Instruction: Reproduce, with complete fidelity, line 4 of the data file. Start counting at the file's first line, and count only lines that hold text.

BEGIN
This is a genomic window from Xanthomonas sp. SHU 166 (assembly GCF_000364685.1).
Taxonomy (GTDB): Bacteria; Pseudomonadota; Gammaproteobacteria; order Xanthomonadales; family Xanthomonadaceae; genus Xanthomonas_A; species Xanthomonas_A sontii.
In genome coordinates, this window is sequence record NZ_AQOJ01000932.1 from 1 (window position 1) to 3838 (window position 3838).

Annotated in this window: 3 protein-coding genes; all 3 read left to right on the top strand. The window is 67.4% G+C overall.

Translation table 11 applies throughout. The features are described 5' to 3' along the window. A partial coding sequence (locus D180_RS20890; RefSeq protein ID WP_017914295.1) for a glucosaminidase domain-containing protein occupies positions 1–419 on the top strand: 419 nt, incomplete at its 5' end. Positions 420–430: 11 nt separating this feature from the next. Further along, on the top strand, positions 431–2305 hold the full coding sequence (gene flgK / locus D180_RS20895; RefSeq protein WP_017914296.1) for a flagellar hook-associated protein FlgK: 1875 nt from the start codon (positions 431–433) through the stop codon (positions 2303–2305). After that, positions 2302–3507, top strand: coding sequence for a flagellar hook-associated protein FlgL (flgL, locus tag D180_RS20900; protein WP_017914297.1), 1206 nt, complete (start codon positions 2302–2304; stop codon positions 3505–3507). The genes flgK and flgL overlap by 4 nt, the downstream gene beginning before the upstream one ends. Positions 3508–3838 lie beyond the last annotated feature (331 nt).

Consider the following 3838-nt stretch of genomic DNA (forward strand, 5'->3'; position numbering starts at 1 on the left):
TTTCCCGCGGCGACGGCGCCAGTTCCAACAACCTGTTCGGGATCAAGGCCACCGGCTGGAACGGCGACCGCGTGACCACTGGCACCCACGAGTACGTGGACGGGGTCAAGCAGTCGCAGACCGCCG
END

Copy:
Annotated in this window: 3 protein-coding genes; all 3 read left to right on the top strand. The window is 67.4% G+C overall.